^Dorothy Liebes, High Mass, circa 1943. Photo: American Craft Council
Exclusively for Saturated Space, Alexa Griffith Winton introduces us to the dyed world of Dorothy Liebes, who filled the gap left between the human need for tactile, sensual engagement with the surrounding environment, and the austere spaces created by post-war Modernist orthodoxy.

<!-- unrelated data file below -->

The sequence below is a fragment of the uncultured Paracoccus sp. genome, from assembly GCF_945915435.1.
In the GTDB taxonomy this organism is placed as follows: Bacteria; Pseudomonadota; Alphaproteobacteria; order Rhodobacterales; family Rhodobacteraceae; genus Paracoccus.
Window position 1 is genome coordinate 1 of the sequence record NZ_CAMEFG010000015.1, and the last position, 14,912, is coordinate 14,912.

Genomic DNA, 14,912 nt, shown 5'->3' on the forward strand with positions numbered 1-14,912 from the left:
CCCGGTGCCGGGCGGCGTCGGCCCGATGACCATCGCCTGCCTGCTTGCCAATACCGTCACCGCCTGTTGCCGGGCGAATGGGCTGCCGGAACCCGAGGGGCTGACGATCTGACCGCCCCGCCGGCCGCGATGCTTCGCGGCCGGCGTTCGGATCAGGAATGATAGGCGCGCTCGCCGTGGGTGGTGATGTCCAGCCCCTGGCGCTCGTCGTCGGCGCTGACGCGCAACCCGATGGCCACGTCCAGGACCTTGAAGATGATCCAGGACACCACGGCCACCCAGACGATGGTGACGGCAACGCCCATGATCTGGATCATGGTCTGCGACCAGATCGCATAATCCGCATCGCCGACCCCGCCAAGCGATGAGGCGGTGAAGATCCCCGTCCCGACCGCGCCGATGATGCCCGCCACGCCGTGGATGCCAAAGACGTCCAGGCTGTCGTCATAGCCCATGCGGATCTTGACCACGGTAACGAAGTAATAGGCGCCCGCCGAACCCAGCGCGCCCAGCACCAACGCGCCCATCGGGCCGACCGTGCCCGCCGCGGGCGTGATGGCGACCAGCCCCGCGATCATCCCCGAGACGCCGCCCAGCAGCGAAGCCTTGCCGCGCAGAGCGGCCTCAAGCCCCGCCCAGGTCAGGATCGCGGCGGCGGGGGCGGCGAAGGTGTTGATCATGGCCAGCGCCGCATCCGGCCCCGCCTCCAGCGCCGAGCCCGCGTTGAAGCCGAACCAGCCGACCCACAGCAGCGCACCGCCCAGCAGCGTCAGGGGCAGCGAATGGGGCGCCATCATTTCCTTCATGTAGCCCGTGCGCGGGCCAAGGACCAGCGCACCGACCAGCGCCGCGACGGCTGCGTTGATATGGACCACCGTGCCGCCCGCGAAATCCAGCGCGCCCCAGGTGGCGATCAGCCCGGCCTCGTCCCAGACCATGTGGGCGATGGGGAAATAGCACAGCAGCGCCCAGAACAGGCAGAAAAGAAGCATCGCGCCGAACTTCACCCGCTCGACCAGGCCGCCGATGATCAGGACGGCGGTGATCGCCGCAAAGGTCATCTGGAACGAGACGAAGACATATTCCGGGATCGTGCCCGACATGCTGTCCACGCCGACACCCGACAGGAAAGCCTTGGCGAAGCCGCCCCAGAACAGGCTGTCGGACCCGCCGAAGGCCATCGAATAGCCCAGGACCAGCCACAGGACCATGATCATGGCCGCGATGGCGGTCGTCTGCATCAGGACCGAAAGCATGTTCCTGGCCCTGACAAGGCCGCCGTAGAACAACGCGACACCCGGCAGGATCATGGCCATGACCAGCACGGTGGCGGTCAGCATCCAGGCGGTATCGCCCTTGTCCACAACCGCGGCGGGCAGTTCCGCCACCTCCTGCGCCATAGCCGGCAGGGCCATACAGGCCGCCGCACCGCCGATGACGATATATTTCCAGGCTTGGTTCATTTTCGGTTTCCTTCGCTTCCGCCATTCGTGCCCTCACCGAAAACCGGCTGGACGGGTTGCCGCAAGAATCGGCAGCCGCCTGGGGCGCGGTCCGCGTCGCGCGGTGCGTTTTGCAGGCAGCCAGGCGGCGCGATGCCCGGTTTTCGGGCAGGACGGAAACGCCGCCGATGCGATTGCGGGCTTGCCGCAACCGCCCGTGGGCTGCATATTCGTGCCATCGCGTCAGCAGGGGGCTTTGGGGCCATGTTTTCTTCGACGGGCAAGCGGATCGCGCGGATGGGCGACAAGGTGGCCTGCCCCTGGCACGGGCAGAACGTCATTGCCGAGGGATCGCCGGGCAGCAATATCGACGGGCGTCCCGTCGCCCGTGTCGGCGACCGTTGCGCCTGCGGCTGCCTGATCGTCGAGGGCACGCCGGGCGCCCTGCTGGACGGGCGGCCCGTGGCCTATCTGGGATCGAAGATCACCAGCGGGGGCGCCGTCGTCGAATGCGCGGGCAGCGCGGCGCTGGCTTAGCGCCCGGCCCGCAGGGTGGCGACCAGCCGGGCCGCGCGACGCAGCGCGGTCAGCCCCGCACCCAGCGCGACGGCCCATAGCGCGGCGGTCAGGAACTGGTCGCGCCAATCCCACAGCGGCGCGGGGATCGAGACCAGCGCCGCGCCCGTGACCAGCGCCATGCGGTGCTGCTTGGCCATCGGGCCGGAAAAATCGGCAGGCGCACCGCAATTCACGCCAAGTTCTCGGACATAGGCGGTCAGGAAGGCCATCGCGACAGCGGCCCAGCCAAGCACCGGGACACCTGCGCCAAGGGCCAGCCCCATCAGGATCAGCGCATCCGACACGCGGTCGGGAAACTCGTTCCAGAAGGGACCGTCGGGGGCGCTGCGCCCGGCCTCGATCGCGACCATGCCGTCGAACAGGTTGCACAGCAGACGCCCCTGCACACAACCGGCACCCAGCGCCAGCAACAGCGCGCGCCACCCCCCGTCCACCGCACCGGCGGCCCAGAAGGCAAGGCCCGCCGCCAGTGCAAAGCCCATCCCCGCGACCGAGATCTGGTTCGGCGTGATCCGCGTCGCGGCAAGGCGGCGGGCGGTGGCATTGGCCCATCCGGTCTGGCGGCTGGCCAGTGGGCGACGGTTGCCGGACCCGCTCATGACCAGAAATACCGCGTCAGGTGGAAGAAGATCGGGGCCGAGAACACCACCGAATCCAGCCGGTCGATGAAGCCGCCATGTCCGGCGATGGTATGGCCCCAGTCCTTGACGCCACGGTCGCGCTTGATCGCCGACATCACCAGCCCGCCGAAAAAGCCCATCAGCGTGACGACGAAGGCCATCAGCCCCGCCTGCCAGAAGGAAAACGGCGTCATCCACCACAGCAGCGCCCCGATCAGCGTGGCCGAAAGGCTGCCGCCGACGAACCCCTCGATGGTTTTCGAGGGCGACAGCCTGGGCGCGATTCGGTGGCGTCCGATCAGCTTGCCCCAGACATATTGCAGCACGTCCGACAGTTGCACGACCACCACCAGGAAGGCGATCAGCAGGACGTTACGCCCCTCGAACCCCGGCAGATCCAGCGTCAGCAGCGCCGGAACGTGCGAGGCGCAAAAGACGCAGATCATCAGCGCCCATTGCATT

"Interiors magazine, in an obituary of textile designer and hand weaver Dorothy Liebes in 1972, called her, “the mother of the twentieth-century palette.” Liebes’ unusual and often bold use of colour, metallics, and unusual materials in her hand woven fabrics for the home helped shape the look of the post-war domestic interior in the United States. This essay looks at her approach to working with architects and interior designers within the context of her approach to colour, as well as some of Liebes’ many writings on colour published in both popular and design magazines."